A Channel Islands prison is becoming the first anywhere in the world to deploy new counter-drone technology.
Used to smuggle all manner of materials to those inside, drones/UAVs are an increasingly burdensome prison security issue. Cell phones, drugs, weapons – these and numerous other items have all been known to reach prison inhabitants via drone.
The state-of-the-art prison security system stops UAVs from being able to get banned items to inmates. Once its ‘SkyFence’ technology is operational, Guernsey’s Les Nicolles prison will be the world’s first ‘drone-proof jail.’
SkyFence Drone Shield
Co-developed by Drone Defence and Eclipse Digital Solutions, SkyFence has a price tag of £100,000-to-£250,000, according to news agency AFP.
SkyFence works by generating a 2,000 foot ‘shield’ around prison infrastructure. This shield is capable of detecting and deflecting unmanned systems and it features sensors called ‘disrupters’. These disrupters interrupt (‘jam’) communications between a drone and its control unit. All further flight progress is now impossible. The drone instead enters ‘return’ mode and is sent back to its operator and as this is essentially an electronic takeover, there’s no physical damage inflicted whatsoever.
"It disrupts the control network between the flyer and the drone”, Drone Defence founder/CEO Richard Gill tells The Telegraph. “The drone then activates return to home mode and it will then fly back to the position where it had signal with its flyer. Someone described it as the final piece in a prison's security puzzle. I think it could have a significant worldwide impact."
Les Nicolles prison’s SkyFence drone-shield installation comprises 20 disruptors, both on its perimeter and within its confines. The counter-drone system is set to go operational in Guernsey at the start of July as part of a £1.7m Les Nicolles prison security enhancement programme. Other elements of this include upgraded alarms, lighting and cameras.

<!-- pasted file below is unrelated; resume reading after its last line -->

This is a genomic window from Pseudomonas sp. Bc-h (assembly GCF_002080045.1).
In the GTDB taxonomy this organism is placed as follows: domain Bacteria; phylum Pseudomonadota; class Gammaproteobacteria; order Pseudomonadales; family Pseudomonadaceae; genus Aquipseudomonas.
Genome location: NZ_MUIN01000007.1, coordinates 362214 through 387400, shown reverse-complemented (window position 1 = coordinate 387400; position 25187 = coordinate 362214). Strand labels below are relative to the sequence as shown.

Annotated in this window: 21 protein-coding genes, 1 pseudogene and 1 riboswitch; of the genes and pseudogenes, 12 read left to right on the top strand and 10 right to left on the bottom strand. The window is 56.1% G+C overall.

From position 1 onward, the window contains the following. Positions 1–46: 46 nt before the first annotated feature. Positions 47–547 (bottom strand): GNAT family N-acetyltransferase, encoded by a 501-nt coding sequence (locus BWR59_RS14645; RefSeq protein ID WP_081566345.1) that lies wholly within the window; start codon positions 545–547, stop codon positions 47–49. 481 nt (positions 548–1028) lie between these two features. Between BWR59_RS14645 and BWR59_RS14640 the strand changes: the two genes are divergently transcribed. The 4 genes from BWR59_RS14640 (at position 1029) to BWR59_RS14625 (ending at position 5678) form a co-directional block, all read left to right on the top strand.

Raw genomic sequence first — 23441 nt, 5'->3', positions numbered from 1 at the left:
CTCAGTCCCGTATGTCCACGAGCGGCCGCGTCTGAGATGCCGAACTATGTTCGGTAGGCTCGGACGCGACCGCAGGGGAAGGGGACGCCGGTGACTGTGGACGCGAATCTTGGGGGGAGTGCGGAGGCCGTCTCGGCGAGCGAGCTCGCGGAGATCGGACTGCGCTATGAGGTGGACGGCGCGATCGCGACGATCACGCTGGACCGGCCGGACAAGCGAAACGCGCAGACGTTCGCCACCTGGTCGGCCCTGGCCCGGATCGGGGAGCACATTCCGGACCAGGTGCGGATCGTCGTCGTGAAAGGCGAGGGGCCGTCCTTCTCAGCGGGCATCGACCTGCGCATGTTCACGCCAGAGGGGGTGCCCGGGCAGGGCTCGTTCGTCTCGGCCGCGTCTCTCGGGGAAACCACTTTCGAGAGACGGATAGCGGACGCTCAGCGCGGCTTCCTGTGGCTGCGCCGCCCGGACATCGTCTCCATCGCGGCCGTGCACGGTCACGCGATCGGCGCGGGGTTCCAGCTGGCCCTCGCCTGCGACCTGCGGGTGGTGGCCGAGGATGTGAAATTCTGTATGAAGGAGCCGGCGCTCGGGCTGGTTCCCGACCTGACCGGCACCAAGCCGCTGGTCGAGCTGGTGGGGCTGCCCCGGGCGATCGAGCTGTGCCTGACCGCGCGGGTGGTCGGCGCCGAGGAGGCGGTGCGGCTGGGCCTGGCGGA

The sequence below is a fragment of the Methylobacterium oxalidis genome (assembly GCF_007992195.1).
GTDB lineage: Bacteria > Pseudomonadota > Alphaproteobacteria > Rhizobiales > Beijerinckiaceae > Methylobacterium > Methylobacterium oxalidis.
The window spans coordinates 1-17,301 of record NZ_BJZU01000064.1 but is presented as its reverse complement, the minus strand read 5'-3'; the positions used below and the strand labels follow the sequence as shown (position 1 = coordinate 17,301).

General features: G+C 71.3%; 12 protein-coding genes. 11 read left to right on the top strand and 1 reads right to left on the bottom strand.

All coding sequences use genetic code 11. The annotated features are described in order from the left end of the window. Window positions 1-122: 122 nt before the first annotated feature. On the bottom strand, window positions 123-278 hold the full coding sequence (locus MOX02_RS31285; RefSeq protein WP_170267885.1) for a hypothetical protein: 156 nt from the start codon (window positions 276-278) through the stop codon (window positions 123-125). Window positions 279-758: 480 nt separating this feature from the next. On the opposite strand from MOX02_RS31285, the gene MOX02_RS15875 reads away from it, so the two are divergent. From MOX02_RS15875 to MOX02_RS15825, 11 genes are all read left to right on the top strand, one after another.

“This is the first time this technology has been used in any prison anywhere in the world,” states prison governor Dave Matthews. “I would like to see it adopted in other UK prisons because it has become a significant problem there. Drones can carry weapons, contraband, mobile phones and drugs. This is about prevention.”
Guernsey’s only prison, Les Nicolles is within St Sampson parish, on the north east of the island. Open since 1989, it’s a State of Guernsey-run, mixed category (having male and female occupants), 11-wing prison with a capacity of 134. The intention is to deploy SkyFence much more extensively, if it proves to be effective there.
UAV operator image copyright US Navy – courtesy Wikimedia Commons. Used for representational purposes only